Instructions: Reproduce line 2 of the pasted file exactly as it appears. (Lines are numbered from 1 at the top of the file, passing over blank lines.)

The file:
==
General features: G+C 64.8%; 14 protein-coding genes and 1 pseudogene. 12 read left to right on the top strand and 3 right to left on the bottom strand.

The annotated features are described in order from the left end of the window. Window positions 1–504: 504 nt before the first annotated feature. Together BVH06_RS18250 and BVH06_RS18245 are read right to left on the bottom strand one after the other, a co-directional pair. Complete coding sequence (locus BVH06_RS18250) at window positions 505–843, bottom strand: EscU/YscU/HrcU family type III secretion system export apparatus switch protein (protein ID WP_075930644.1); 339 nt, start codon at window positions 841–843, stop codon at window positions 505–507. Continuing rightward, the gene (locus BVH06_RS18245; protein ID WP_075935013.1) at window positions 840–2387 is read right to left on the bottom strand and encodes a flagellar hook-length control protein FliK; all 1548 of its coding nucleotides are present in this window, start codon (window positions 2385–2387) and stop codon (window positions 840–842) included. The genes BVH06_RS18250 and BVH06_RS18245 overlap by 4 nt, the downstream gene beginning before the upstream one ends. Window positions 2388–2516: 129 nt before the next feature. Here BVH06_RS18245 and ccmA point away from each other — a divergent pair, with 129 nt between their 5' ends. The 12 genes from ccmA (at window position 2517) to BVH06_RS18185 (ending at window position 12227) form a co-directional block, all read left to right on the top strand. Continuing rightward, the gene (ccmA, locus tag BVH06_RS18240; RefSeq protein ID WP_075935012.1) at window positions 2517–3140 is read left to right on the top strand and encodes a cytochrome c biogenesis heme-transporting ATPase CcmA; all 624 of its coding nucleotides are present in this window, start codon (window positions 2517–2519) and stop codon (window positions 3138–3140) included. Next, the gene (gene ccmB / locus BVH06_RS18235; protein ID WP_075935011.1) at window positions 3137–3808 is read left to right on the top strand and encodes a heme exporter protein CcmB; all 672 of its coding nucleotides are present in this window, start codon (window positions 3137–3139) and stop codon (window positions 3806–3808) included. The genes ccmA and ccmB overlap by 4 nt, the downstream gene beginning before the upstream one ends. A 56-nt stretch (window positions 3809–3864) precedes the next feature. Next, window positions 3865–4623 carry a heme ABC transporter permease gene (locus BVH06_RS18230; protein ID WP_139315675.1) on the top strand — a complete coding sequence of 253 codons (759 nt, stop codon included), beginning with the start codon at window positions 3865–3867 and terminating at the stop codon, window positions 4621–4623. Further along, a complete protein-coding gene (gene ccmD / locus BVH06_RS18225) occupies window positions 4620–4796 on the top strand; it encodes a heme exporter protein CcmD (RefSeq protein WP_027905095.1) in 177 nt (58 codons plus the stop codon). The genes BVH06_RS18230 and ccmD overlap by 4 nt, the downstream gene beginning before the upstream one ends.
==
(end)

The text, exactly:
The annotated features are described in order from the left end of the window. Window positions 1–504: 504 nt before the first annotated feature. Together BVH06_RS18250 and BVH06_RS18245 are read right to left on the bottom strand one after the other, a co-directional pair. Complete coding sequence (locus BVH06_RS18250) at window positions 505–843, bottom strand: EscU/YscU/HrcU family type III secretion system export apparatus switch protein (protein ID WP_075930644.1); 339 nt, start codon at window positions 841–843, stop codon at window positions 505–507. Continuing rightward, the gene (locus BVH06_RS18245; protein ID WP_075935013.1) at window positions 840–2387 is read right to left on the bottom strand and encodes a flagellar hook-length control protein FliK; all 1548 of its coding nucleotides are present in this window, start codon (window positions 2385–2387) and stop codon (window positions 840–842) included. The genes BVH06_RS18250 and BVH06_RS18245 overlap by 4 nt, the downstream gene beginning before the upstream one ends. Window positions 2388–2516: 129 nt before the next feature. Here BVH06_RS18245 and ccmA point away from each other — a divergent pair, with 129 nt between their 5' ends. The 12 genes from ccmA (at window position 2517) to BVH06_RS18185 (ending at window position 12227) form a co-directional block, all read left to right on the top strand. Continuing rightward, the gene (ccmA, locus tag BVH06_RS18240; RefSeq protein ID WP_075935012.1) at window positions 2517–3140 is read left to right on the top strand and encodes a cytochrome c biogenesis heme-transporting ATPase CcmA; all 624 of its coding nucleotides are present in this window, start codon (window positions 2517–2519) and stop codon (window positions 3138–3140) included. Next, the gene (gene ccmB / locus BVH06_RS18235; protein ID WP_075935011.1) at window positions 3137–3808 is read left to right on the top strand and encodes a heme exporter protein CcmB; all 672 of its coding nucleotides are present in this window, start codon (window positions 3137–3139) and stop codon (window positions 3806–3808) included. The genes ccmA and ccmB overlap by 4 nt, the downstream gene beginning before the upstream one ends. A 56-nt stretch (window positions 3809–3864) precedes the next feature. Next, window positions 3865–4623 carry a heme ABC transporter permease gene (locus BVH06_RS18230; protein ID WP_139315675.1) on the top strand — a complete coding sequence of 253 codons (759 nt, stop codon included), beginning with the start codon at window positions 3865–3867 and terminating at the stop codon, window positions 4621–4623. Further along, a complete protein-coding gene (gene ccmD / locus BVH06_RS18225) occupies window positions 4620–4796 on the top strand; it encodes a heme exporter protein CcmD (RefSeq protein WP_027905095.1) in 177 nt (58 codons plus the stop codon). The genes BVH06_RS18230 and ccmD overlap by 4 nt, the downstream gene beginning before the upstream one ends.